14 Stages of Developing the Malaise & How to Combat None of Them
But first of all, how do we attract this most alluring of possible mates?
- Work non-stop for an extended period of time.
- Make sure you take a combination of underground transport, where the air-shafts and sudden bursts of icy drafts send shivers down your spine.
- Take your coat off as soon as you enter the stuffy, crowded, germ-infested carriage.
- Work in a place which has air-conditioning so that getting used to an artificially induced cold in late October will make your system work overtime.
- Ignore any signs your body sends out to slow down, cause really, it isn’t that bad.
- Every time you’ve slept you will feel better until later when you don’t.
- Take paracetamol and adopt the placebo-thinking that this will take care of your bodily malfunctions.
- Prove to yourself that you are a hero and stronger than you think by going to work anyway. Then watch yourself falter.
What Not To Do Once the Amour Fou Has Overtaken Your Body, Mind and Soul:
- Don’t walk into a 24-hour-Tesco without pharmacy with your hat pulled down halfyour face at 11 pm Friday night when the cashier is counting a stash of cash. Because by that time the throat pain is so bad that you croak at him in the hope of receiving pain killers in exchange, or any pill really.
Don’t do it, because:
a) His suspicious face will tell you that you are a drug addict looking for whatever drug you can get hold of.
b) His suspicious face will tell you that you are a drug addict so desperate that you will jump him and wrangle his daily takings from him.
c) This particular Tesco doesn’t actually have a pharmacy.
So you go to the next corner shop where you get sold Strepsils which, when you open the pack, you find one already missing.
Alas, a Jules & Jim style menage a trois is not possible. However strong the various attractions are, you need to boil it down to two. In flu-terms: You can’t buy Paracetamol and Lemsip and Ibuprofen at the same time.
10. The lady at the till at Sainsbury’s was adamant about this apparent pharmaceutical rule to protect over-eager citizens from themselves and from getting better. To make sure I didn’t grab the lot and ran off with it (like I was planning to do) she actually held them firmly in her hand until I had made up my mind which one my body could do without.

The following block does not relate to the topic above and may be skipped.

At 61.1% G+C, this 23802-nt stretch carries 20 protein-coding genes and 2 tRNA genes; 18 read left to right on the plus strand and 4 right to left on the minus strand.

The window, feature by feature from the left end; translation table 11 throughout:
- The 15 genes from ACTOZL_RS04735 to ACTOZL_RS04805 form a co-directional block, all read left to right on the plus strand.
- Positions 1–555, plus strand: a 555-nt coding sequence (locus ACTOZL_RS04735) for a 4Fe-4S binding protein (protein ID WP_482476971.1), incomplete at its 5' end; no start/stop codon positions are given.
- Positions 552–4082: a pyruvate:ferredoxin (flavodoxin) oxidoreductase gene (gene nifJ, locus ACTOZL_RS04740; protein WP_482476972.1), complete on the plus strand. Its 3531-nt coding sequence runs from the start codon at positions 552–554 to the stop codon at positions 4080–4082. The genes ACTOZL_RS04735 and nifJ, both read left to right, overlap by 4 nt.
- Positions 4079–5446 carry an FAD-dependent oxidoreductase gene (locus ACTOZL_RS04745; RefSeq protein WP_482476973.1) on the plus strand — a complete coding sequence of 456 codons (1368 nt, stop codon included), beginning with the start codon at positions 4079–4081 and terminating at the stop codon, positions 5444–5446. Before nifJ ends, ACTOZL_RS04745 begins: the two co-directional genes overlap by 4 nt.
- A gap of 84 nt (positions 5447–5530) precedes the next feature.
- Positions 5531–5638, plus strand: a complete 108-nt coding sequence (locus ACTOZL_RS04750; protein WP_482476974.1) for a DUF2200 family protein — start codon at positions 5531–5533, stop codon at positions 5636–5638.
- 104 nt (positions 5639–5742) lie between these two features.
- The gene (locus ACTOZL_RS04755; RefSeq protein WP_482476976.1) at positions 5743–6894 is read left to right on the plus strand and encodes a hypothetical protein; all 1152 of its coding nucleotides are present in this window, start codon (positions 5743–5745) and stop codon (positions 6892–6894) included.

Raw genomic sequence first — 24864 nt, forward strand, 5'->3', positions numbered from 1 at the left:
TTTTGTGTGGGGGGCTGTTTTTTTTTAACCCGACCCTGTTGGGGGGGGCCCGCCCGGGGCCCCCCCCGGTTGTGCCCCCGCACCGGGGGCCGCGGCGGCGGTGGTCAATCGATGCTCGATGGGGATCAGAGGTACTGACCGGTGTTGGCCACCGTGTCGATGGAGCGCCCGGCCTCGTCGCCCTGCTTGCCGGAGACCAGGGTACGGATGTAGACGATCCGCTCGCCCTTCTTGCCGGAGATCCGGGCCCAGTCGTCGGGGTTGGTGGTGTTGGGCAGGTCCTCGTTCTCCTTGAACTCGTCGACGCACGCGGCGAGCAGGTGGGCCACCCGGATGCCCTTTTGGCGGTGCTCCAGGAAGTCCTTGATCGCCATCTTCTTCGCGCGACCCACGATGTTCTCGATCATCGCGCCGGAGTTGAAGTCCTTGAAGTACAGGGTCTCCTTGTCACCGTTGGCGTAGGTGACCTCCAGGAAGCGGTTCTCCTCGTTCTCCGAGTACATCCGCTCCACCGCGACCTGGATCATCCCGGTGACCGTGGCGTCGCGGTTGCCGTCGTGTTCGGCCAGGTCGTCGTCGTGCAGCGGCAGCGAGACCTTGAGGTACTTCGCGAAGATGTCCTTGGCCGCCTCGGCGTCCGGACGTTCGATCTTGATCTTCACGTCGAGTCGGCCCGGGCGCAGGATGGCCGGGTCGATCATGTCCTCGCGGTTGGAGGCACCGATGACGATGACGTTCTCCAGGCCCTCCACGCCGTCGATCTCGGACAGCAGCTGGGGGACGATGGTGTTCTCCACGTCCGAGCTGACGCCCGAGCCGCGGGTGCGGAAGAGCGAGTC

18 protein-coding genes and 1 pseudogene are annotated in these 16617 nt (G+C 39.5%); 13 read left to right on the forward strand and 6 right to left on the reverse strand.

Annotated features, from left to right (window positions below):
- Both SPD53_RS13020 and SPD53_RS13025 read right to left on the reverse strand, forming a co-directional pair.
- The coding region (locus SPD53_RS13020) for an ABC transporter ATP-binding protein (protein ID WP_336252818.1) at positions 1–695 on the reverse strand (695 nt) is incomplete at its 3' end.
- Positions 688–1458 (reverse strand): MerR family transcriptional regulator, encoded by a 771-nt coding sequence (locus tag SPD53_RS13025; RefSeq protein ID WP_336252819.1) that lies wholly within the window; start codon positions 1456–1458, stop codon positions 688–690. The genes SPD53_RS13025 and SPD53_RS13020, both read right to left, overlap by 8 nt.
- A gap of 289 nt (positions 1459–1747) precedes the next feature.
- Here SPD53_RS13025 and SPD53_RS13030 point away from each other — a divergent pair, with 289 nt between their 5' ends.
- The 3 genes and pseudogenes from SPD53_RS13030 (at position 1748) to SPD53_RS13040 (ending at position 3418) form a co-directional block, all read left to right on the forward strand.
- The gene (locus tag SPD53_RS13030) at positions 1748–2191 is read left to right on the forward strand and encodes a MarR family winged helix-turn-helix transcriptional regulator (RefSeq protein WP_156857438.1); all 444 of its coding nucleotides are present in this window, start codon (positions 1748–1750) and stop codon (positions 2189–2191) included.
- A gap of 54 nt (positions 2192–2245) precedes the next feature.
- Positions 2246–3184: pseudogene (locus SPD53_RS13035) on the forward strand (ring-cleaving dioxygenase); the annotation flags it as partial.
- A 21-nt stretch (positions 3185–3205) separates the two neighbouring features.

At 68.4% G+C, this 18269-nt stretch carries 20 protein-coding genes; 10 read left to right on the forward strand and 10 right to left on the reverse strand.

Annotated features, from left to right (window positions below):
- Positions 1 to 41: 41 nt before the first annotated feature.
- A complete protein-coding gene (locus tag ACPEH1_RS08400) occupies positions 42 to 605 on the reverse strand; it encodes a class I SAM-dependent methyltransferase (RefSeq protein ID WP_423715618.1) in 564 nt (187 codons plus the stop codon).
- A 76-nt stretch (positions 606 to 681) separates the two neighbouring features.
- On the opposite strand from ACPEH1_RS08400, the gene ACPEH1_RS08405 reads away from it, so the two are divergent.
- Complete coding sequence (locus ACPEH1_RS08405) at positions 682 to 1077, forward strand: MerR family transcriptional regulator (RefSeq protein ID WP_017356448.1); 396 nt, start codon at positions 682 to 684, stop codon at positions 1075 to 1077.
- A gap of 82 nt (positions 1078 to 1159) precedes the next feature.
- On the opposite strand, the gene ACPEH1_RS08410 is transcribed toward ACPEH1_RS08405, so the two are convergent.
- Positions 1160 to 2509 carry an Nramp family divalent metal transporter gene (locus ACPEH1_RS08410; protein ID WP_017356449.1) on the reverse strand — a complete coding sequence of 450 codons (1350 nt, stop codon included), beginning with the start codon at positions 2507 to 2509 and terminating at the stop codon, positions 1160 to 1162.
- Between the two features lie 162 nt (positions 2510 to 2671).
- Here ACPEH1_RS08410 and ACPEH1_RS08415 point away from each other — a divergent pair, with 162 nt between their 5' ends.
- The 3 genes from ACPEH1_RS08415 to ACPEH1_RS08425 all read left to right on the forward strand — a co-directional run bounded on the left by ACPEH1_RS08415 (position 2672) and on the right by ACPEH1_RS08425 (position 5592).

11. It’s advisable to try all the shamanic remedies cantankerous grandmothers have revealed on their deathbeds to various friends over the years (i.e. spiking an onion with cloves and let it boil for 20 mins in water, then drink it). However, don’t desperately eat raw garlic and onions the night before you see your doctor to check your throat infection, because all her sympathies of seeing you in this sorry state will vanish instantly.
12. Paracetamol is pointless as it doesn’t take care of inflammation. It’s Ibuprofen you need when things get hairy. Even when it makes you nauseous and brings back up the food you just had. If you didn’t have any food, don’t worry, because it will bring up non-food related things instead.
13. Get at least 12 rolls of nose-friendly toilet paper. You will need it. Repeatedly. All the time. So much so that unless you make a collection at least twice a day your floor will resemble heaven – strewn with mucus-filled bits of cloudy white. If you run out, like I did, releasing your nose into t-shirts and tea towels is just not the same.
14. Make a brave face (while your nose is running) when your GP tells you that in case the influenzial and highly dysfunctional love-story does develop into tonsillitis (which I will know when my tonsils have swollen to such an extent that breathing becomes impossible and saliva can’t be swallowed but will instead drool from my mouth) I should find the nearest hospital and enter A&E.
Sadly, this would also mean the end of the tumultuous affair.